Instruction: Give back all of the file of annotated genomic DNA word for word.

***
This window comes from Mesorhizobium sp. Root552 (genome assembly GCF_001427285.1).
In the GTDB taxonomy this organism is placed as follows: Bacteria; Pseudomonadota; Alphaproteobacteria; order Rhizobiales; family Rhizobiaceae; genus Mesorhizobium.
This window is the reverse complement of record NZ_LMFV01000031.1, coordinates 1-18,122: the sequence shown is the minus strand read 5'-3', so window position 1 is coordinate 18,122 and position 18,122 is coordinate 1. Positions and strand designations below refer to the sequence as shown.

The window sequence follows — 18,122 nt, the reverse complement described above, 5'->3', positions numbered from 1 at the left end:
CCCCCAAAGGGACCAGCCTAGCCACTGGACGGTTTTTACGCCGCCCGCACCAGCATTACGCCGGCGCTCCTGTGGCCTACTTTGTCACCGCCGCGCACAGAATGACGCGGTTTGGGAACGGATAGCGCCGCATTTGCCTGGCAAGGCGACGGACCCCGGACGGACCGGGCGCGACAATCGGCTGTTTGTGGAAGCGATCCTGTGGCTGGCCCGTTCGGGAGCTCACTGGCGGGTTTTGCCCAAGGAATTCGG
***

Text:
This window comes from Mesorhizobium sp. Root552 (genome assembly GCF_001427285.1).
In the GTDB taxonomy this organism is placed as follows: Bacteria; Pseudomonadota; Alphaproteobacteria; order Rhizobiales; family Rhizobiaceae; genus Mesorhizobium.
This window is the reverse complement of record NZ_LMFV01000031.1, coordinates 1-18,122: the sequence shown is the minus strand read 5'-3', so window position 1 is coordinate 18,122 and position 18,122 is coordinate 1. Positions and strand designations below refer to the sequence as shown.

The window sequence follows — 18,122 nt, the reverse complement described above, 5'->3', positions numbered from 1 at the left end:
CCCCCAAAGGGACCAGCCTAGCCACTGGACGGTTTTTACGCCGCCCGCACCAGCATTACGCCGGCGCTCCTGTGGCCTACTTTGTCACCGCCGCGCACAGAATGACGCGGTTTGGGAACGGATAGCGCCGCATTTGCCTGGCAAGGCGACGGACCCCGGACGGACCGGGCGCGACAATCGGCTGTTTGTGGAAGCGATCCTGTGGCTGGCCCGTTCGGGAGCTCACTGGCGGGTTTTGCCCAAGGAATTCGG